What is the prevalence of aortic dilatation among long-term endurance athletes?
In this cross-sectional study of 442 masters-level athletes, 94 individuals (21%) were found to have an ascending aortic size of 40 mm or larger, representing a marked increase in the prevalence of aortic dilatation compared with that predicted by established age- and sex-specific population nomograms.
This study identified an elevated prevalence of aortic dilatation among aging endurance athletes without clear explanatory risk factors, suggesting that long-term endurance exercise is associated with aortic enlargement.
Aortic dilatation is frequently encountered in clinical practice among aging endurance athletes, but the distribution of aortic sizes in this population is unknown. It is additionally uncertain whether this may represent aortic adaptation to long-term exercise, similar to the well-established process of ventricular remodeling.
To assess the prevalence of aortic dilatation among long-term masters-level male and female athletes with about 2 decades of exercise exposure.
Design, Setting, and Participants
This cross-sectional study evaluated aortic size in veteran endurance athletes. Masters-level rowers and runners aged 50 to 75 years were enrolled from competitive athletic events across the United States from February to October 2018. Analysis began January 2019.
Long-term endurance exercise.
Main Outcomes and Measures
The primary outcome was aortic size at the sinuses of Valsalva and the ascending aorta, measured using transthoracic echocardiography in accordance with contemporary guidelines. Aortic dimensions were compared with age, sex, and body size–adjusted predictions from published nomograms, and z scores were calculated where applicable.
Among 442 athletes (mean [SD] age, 61  years; 267 men [60%]; 228 rowers [52%]; 214 runners [48%]), clinically relevant aortic dilatation, defined by a diameter at sinuses of Valsalva or ascending aorta of 40 mm or larger, was found in 21% (n = 94) of all participants (83 men [31%] and 11 women [6%]). When compared with published nomograms, the distribution of measured aortic size displayed a rightward shift with a rightward tail (all P < .001). Overall, 105 individuals (24%) had at least 1 z score of 2 or more, indicating an aortic measurement greater than 2 SDs above the population mean. In multivariate models adjusting for age, sex, body size, hypertension, and statin use, both elite competitor status (rowing participation in world championships or Olympics or marathon time under 2 hours and 45 minutes) and sport type (rowing) were independently associated with aortic size.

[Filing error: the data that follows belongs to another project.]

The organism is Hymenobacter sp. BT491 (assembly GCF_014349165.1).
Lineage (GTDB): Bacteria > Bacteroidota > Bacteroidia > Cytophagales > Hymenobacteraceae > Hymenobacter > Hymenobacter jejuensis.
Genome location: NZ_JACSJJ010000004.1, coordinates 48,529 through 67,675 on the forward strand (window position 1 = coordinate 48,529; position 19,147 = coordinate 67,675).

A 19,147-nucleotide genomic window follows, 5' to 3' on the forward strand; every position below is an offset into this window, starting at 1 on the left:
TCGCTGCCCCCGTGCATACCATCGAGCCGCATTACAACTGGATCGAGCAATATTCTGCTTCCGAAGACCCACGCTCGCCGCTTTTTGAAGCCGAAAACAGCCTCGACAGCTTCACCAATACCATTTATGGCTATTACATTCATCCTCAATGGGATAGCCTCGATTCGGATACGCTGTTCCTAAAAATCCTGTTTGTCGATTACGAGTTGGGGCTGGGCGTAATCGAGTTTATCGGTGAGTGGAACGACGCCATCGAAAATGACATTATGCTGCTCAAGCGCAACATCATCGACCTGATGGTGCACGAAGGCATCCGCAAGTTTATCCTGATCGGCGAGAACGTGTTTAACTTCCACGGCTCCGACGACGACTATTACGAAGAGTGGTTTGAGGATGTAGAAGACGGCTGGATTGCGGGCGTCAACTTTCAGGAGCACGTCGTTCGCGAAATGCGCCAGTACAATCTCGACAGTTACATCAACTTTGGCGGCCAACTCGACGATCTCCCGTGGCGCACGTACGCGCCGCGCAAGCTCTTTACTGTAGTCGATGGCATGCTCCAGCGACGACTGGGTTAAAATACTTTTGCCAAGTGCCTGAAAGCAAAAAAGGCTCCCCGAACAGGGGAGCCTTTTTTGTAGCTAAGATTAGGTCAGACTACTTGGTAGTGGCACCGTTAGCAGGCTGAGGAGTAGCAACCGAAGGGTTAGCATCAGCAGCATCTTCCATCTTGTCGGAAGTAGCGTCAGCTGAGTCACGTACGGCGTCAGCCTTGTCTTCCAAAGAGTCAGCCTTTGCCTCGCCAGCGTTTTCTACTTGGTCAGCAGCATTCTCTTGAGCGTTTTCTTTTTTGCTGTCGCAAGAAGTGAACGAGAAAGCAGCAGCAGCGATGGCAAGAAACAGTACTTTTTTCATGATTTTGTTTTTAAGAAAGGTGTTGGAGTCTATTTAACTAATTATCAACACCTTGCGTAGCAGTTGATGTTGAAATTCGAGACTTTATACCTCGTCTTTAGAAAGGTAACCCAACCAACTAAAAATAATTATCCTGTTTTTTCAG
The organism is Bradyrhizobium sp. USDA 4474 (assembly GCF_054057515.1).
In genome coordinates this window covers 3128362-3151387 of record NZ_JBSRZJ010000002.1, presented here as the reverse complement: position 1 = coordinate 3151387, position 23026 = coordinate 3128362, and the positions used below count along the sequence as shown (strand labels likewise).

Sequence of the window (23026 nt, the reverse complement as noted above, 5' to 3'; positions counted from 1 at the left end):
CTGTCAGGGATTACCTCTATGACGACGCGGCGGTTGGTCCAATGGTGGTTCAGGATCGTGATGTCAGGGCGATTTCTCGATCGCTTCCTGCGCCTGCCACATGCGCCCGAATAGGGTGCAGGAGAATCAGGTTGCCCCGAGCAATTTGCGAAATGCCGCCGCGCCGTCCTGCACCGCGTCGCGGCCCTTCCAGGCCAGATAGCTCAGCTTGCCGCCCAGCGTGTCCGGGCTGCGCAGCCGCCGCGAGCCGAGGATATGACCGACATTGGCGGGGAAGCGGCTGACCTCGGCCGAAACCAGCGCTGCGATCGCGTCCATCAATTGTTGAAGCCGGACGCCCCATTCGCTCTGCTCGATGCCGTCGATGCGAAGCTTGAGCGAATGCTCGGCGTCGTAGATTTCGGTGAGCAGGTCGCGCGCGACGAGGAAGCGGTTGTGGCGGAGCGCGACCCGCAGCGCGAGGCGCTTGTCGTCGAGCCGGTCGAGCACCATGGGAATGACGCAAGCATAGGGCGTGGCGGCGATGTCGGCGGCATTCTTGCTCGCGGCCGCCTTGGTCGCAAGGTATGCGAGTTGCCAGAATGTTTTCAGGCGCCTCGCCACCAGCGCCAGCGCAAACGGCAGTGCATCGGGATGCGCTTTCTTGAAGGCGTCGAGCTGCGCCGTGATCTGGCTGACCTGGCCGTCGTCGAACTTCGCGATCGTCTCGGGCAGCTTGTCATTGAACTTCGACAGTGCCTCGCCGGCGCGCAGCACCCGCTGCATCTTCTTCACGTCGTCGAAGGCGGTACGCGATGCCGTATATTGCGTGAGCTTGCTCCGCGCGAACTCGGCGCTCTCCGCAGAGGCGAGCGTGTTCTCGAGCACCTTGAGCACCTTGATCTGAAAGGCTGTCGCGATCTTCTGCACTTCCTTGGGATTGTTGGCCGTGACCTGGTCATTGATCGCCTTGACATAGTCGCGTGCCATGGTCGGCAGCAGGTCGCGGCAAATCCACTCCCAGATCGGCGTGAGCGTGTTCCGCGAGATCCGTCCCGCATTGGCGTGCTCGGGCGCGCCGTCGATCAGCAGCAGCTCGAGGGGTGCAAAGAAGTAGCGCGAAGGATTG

Conclusions and Relevance
Clinically relevant aortic dilatation is common among aging endurance athletes, raising the possibility of vascular remodeling in response to long-term exercise. Longitudinal follow-up is warranted to establish corollary clinical outcomes in this population.
Churchill TW, Groezinger E, Kim JH, et al. Association of Ascending Aortic Dilatation and Long-term Endurance Exercise Among Older Masters-Level Athletes. JAMA Cardiol. 2020;5(5):522–531. doi:10.1001/jamacardio.2020.0054
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